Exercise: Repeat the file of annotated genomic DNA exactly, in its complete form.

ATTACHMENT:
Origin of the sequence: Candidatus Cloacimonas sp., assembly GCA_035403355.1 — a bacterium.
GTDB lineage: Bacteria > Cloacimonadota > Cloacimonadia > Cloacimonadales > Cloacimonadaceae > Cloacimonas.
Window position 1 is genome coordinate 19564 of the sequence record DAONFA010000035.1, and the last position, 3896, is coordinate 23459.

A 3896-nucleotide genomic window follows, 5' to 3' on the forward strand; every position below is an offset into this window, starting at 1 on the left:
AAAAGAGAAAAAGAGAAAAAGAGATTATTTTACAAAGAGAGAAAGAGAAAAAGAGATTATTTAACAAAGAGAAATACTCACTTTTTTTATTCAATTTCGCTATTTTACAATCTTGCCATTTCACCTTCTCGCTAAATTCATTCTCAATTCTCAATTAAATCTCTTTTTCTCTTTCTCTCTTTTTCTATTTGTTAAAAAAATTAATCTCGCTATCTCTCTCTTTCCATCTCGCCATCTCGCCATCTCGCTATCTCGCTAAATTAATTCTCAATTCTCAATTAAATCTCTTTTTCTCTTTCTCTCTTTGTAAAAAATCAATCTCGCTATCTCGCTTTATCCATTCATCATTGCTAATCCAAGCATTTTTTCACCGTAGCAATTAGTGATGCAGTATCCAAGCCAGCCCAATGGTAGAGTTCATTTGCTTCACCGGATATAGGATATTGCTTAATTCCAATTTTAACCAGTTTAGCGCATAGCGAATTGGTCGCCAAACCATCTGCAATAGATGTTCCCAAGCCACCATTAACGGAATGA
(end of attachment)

Origin of the sequence: Candidatus Cloacimonas sp., assembly GCA_035403355.1 — a bacterium.
GTDB lineage: Bacteria > Cloacimonadota > Cloacimonadia > Cloacimonadales > Cloacimonadaceae > Cloacimonas.
Window position 1 is genome coordinate 19564 of the sequence record DAONFA010000035.1, and the last position, 3896, is coordinate 23459.

A 3896-nucleotide genomic window follows, 5' to 3' on the forward strand; every position below is an offset into this window, starting at 1 on the left:
AAAAGAGAAAAAGAGAAAAAGAGATTATTTTACAAAGAGAGAAAGAGAAAAAGAGATTATTTAACAAAGAGAAATACTCACTTTTTTTATTCAATTTCGCTATTTTACAATCTTGCCATTTCACCTTCTCGCTAAATTCATTCTCAATTCTCAATTAAATCTCTTTTTCTCTTTCTCTCTTTTTCTATTTGTTAAAAAAATTAATCTCGCTATCTCTCTCTTTCCATCTCGCCATCTCGCCATCTCGCTATCTCGCTAAATTAATTCTCAATTCTCAATTAAATCTCTTTTTCTCTTTCTCTCTTTGTAAAAAATCAATCTCGCTATCTCGCTTTATCCATTCATCATTGCTAATCCAAGCATTTTTTCACCGTAGCAATTAGTGATGCAGTATCCAAGCCAGCCCAATGGTAGAGTTCATTTGCTTCACCGGATATAGGATATTGCTTAATTCCAATTTTAACCAGTTTAGCGCATAGCGAATTGGTCGCCAAACCATCTGCAATAGATGTTCCCAAGCCACCATTAACGGAATGA